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If anyone knows what it’s like to give your life to the military, it’s Amanda Yeram. A military brat herself, Yeram talked her parents into letting her join the Marine Corps at 17 and soon after, she married a fellow Marine.
Yeram’s husband, staff sergeant James Yeram, is on his fourth deployment and Yeram, her son and daughter are at Camp Pendleton in California, immersed in military life.
Yet Yeram would not want a lifelong military career for her own son and daughter.
“I think it’s a great experience for a young adult to grow into adulthood,” Yeram told NBC News. “I definitely wouldn’t recommend it for a career. I think it’s really hard for an individual and their family.”
Yeram is in the majority. A new annual survey of military families shows a majority of active-duty military families — 57 percent of them — said they were unlikely to recommend that their own children join the service.
“I definitely wouldn’t recommend it for a career. I think it’s really hard for an individual and their family.”
That would be almost unheard of in past decades. Military families tend to remain military families.
In the survey released by the military family support organization Blue Star Families, 56 percent of the active duty servicemembers said they had more than one immediate family members currently serving or who were veterans.
More than half had a parent who served, 60 percent had a grandparent who served and 52 percent had an aunt or uncle who had.
And while more than 90 percent say they are proud of their military service, a growing number say it’s just too tough to justify the same career for their own kids.
The most common reasons they give aren't the risk of being hurt or killed in battle, or the high rates of post traumatic stress disorder (PTSD).
“People do love the mission,” said Kathy Roth-Douquet, president and CEO of Blue Star Families.
“There is an incredibly high level of pride in service.”
So why the negative feelings?
“It is the cuts in benefits. It’s the reductions in forces at the same time as we are increasing our mission.”
And repeated deployments. “People are really deployed a lot,” Roth-Douquet said.
“Nearly three-quarters of those we surveyed say the current level of deployment is too stressful for families.”
Like Yeram, Roth-Douquet is married to a Marine and he, too, has been deployed four times.
In the past 15 years, servicemen and women have been sent on multiple rotations to conflicts in Iraq and Afghanistan. “People are always pre-deploying or deployed or coming home from deployment in a way that military experts say is not sustainable,” Roth-Duquet said.
More than 2.7 million men and women in the Army, Air Force, Navy, Marines, Coast Guard and National Guard have been sent to the wars in Afghanistan and Iraq and more than a third went more than once. Tens of thousands went four or more times.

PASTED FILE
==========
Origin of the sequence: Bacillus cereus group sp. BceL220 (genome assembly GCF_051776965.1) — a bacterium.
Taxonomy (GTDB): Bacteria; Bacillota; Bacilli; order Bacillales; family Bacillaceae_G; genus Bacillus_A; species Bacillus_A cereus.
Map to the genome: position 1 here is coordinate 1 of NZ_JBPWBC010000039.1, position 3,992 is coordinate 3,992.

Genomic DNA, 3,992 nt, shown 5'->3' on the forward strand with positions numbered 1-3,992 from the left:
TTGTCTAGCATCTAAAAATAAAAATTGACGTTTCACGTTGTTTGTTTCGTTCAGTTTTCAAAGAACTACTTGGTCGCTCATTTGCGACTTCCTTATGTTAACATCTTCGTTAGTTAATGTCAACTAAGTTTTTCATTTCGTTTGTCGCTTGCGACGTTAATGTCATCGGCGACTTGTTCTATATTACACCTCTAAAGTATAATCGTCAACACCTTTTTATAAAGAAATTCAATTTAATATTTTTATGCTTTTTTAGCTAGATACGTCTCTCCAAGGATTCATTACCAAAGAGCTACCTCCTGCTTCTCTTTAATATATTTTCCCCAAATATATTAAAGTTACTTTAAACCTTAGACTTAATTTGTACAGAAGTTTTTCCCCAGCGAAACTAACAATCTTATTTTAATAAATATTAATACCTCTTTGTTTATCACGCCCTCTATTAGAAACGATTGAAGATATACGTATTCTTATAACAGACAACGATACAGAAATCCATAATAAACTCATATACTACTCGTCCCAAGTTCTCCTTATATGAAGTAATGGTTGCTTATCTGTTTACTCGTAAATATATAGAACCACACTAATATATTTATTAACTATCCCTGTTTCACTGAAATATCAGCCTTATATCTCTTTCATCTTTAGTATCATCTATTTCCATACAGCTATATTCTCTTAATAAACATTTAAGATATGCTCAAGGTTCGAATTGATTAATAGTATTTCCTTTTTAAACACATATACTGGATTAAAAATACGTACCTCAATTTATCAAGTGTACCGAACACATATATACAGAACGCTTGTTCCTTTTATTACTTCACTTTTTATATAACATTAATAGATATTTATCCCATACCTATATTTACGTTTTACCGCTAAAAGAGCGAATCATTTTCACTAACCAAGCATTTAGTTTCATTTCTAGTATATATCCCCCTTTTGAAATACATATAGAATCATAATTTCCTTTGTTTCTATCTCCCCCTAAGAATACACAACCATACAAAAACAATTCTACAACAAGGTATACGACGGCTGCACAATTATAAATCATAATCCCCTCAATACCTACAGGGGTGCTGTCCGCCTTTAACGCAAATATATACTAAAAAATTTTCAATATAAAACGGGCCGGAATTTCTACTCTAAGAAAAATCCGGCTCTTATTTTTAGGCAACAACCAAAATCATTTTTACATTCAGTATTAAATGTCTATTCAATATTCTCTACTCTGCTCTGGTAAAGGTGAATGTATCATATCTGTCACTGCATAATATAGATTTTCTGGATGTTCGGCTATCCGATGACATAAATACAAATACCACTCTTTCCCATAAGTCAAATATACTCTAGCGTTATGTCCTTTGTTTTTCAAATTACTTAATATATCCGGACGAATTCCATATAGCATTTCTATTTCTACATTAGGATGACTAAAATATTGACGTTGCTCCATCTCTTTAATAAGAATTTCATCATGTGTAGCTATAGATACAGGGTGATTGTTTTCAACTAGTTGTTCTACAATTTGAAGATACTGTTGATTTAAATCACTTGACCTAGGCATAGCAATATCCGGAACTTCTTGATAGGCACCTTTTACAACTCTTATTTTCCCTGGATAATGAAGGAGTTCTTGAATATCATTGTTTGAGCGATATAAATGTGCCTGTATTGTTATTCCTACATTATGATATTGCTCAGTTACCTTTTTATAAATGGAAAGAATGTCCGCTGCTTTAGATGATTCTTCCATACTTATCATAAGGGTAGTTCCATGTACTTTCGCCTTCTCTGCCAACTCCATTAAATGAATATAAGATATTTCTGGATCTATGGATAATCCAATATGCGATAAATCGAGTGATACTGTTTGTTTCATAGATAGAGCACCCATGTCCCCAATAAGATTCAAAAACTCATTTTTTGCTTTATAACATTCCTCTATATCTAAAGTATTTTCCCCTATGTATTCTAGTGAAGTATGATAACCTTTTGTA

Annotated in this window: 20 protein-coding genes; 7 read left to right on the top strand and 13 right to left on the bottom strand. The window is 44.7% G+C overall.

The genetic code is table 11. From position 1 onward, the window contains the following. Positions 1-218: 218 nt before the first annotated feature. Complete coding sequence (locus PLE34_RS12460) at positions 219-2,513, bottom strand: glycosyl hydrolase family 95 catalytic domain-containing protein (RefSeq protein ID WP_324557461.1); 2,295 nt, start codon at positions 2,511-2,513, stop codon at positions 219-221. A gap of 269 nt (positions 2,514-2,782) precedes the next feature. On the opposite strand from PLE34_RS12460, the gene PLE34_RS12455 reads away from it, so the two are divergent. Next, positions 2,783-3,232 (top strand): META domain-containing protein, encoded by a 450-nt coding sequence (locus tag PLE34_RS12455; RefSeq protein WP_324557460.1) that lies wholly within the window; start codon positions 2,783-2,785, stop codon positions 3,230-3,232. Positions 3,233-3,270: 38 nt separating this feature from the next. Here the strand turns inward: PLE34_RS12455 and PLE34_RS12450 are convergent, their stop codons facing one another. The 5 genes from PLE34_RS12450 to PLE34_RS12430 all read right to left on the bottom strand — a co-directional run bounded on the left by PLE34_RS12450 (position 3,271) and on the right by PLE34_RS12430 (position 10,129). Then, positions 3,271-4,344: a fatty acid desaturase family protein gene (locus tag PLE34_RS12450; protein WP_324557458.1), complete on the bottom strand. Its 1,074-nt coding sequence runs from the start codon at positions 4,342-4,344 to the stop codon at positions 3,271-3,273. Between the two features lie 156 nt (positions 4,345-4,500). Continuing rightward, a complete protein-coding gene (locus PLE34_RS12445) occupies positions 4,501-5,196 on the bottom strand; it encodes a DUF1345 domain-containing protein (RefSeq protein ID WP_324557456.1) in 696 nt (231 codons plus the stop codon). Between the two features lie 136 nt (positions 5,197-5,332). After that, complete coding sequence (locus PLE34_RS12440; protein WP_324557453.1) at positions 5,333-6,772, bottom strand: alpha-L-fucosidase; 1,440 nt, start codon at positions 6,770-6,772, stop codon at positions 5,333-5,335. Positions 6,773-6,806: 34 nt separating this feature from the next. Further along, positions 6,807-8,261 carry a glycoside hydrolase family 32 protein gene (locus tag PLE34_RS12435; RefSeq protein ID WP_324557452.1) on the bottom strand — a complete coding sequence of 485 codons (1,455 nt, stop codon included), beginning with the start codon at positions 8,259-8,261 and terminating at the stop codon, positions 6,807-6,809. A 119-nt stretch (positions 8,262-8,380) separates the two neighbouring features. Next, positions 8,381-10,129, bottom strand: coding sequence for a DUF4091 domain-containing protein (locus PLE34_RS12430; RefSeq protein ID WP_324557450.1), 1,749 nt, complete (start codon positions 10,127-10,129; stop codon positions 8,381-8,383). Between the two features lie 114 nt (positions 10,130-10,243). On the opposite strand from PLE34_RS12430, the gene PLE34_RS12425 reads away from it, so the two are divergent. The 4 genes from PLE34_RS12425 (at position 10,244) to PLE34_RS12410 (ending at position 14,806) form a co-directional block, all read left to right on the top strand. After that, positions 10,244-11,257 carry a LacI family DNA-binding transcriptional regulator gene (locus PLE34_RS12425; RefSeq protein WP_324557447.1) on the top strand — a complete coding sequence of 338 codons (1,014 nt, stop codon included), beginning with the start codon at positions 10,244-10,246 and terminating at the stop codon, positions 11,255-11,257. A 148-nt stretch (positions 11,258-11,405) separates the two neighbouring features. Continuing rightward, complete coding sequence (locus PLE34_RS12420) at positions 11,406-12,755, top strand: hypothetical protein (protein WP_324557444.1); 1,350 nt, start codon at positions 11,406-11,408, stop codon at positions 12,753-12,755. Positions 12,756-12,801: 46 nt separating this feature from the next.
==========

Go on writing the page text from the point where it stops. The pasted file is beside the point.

It’s too much, the survey of more than 8,000 active duty and retired servicemembers and their spouses and other family members found.
Blue Star said 72 percent of active duty personnel and their spouses found the rate of deployments created too much stress for them. “Among active duty and military spouses who indicated they planned to leave service in the next two years, deployment was the top stressor for both groups with 83 percent and 85 percent, respectively,” the report reads.
Yeram, who left the Marines in 2006, says the stress affects the kids. Her 11-year-old son worries about his father, who served in Iraq three times and who is currently in Japan. Families are not just physically separated, but often disconnected for days or weeks on end.
“In Iraq he used to have to wait in line every Sunday to get a computer for 20 minutes or a landline for 20 minutes,” Yeram said.
Repeated moves mean spouses cannot get or keep jobs. More than 20 percent are unemployed, the survey found, and many more are underemployed.
Fewer than half of military families in which one spouse is a civilian earn two incomes, compared to 66 percent of non-military couples, the survey found.
It happened to Roth-Douquet, whose husband retired last year after 30 years as a Marine officer. She had worked in the Clinton White House and at government foundations before they married.
“And then I was unemployed after we got married and moved to Okinawa, so we lost my income which had been higher than his,” Roth-Douquet said. “It was a bit of a shocker.”
They moved eight times in 15 years, and Roth-Douqet’s husband was sent on deployment four times. That makes it hard for a spouse to work.
“It affects your ability to achieve the American dream.”
“Even if they are working, lawyers are working as secretaries or healthcare administrators are working as receptionists,” Roth-Douquet said. “It affects your ability to achieve the American dream.”
And it may affect enlistment in an all-volunteer military, she said. “We want to make it possible for people to serve their country and have family lives,” she explained.
The government and local communities can do more to help, Roth-Douquet said. Child care is one immediate issue, as is the easy transfer of medical, legal and teaching licenses from state to state, as well as other accreditation.
“It is an important part of our democracy that we have this volunteer, citizen military,” Roth-Douquet said.
Yeram agrees. “I have been a military spouse for 14 years and I want it to be my time and it can’t be yet,” she said. For now, she’s working for Blue Star, waiting for her chance.